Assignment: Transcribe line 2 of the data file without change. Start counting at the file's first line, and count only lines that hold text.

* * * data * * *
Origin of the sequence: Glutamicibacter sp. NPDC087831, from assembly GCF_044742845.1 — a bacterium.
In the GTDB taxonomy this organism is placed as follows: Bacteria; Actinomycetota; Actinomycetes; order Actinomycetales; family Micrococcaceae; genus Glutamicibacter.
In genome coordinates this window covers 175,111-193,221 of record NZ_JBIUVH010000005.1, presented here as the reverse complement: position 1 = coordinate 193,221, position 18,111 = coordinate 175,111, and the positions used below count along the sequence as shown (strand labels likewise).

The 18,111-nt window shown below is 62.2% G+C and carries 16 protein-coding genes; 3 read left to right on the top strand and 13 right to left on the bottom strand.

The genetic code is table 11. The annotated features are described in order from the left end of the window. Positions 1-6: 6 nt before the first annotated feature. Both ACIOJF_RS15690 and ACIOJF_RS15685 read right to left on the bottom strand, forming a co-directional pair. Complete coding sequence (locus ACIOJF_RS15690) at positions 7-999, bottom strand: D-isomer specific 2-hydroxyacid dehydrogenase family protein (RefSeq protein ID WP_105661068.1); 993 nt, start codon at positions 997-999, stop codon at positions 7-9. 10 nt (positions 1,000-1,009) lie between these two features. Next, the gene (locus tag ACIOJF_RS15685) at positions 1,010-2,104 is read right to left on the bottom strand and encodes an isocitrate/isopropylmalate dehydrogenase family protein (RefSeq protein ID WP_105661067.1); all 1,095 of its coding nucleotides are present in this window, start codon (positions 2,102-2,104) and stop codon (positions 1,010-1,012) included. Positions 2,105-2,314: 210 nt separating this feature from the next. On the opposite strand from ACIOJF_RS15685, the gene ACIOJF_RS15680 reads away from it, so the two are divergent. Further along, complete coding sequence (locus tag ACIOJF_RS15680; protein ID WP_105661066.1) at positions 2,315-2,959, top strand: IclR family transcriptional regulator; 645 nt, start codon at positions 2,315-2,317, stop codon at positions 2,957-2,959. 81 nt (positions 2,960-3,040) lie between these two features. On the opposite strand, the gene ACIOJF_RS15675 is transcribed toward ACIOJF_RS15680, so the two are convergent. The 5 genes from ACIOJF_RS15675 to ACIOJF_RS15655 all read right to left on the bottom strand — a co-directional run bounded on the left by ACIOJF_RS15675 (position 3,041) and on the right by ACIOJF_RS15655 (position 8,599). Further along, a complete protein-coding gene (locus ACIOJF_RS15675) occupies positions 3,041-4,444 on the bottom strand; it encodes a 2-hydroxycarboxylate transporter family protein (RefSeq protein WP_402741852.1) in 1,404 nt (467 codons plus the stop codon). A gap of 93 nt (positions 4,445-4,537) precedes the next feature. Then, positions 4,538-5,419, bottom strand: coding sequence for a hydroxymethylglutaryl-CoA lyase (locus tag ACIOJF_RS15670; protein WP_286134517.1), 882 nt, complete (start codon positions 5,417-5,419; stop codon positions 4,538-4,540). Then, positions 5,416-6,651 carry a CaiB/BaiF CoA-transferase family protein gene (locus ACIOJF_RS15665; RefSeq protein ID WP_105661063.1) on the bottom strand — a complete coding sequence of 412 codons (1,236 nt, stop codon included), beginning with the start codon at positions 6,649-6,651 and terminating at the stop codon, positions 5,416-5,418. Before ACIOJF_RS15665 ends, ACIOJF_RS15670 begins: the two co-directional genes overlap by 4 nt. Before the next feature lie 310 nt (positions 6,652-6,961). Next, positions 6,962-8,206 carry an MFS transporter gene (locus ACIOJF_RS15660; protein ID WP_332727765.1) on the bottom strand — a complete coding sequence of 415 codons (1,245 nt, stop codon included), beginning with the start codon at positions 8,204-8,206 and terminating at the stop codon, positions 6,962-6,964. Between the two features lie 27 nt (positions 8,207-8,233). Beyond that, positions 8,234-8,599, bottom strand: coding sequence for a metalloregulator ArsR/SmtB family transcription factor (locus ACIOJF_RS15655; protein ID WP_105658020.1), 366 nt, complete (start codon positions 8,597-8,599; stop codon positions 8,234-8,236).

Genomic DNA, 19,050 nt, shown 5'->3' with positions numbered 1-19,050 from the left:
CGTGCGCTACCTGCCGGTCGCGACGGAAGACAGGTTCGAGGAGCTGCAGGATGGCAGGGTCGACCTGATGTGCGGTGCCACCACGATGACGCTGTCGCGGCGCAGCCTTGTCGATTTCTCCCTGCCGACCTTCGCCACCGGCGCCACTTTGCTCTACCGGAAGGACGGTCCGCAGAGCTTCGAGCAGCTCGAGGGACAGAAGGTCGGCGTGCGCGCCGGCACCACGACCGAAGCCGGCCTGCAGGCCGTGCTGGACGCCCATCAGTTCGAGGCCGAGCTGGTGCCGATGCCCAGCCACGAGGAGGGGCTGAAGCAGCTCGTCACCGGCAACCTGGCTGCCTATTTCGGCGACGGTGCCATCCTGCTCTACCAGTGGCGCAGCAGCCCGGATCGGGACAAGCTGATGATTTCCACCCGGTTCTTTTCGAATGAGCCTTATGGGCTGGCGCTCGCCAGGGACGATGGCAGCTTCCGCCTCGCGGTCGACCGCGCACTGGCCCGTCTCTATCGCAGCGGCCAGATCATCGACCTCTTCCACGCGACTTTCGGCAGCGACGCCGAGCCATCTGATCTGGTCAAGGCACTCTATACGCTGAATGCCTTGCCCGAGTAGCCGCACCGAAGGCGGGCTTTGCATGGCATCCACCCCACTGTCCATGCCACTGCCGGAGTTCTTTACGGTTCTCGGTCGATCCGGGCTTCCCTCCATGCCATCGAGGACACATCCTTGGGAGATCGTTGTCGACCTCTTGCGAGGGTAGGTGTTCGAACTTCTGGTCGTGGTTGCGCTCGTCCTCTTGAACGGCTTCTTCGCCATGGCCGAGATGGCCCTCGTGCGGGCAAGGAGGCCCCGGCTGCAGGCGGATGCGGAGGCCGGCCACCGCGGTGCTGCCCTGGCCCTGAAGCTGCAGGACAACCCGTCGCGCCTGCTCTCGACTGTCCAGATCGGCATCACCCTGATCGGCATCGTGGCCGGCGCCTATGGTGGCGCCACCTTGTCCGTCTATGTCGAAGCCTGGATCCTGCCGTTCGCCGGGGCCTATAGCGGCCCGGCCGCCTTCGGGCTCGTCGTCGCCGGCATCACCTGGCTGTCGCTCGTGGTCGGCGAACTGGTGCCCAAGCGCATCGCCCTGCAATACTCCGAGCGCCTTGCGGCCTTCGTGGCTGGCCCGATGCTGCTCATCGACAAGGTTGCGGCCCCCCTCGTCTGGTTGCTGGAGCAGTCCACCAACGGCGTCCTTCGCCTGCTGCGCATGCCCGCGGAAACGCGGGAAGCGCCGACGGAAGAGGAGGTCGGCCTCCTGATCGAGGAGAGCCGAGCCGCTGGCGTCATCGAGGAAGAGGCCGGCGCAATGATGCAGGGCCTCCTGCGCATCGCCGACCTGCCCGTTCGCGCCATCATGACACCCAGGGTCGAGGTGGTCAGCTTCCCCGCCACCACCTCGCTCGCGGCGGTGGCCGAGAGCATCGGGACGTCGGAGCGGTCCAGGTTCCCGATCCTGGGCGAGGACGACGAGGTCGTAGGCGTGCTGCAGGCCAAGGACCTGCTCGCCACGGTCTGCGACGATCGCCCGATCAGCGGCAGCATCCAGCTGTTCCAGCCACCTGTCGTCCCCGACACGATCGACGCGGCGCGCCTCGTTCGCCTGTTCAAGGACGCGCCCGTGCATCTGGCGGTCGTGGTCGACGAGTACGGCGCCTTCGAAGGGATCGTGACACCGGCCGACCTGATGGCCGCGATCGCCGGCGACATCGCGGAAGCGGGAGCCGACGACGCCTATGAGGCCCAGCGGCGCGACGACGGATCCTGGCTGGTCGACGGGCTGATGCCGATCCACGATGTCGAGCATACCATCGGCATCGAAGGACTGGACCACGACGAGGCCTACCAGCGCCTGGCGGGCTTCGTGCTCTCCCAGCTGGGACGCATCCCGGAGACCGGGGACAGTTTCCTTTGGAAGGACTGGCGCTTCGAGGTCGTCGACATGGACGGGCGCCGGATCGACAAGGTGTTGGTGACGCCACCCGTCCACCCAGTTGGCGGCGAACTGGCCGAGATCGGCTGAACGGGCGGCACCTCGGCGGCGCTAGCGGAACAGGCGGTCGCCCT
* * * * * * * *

In the GTDB taxonomy this organism is placed as follows: Bacteria; Actinomycetota; Actinomycetes; order Actinomycetales; family Micrococcaceae; genus Glutamicibacter.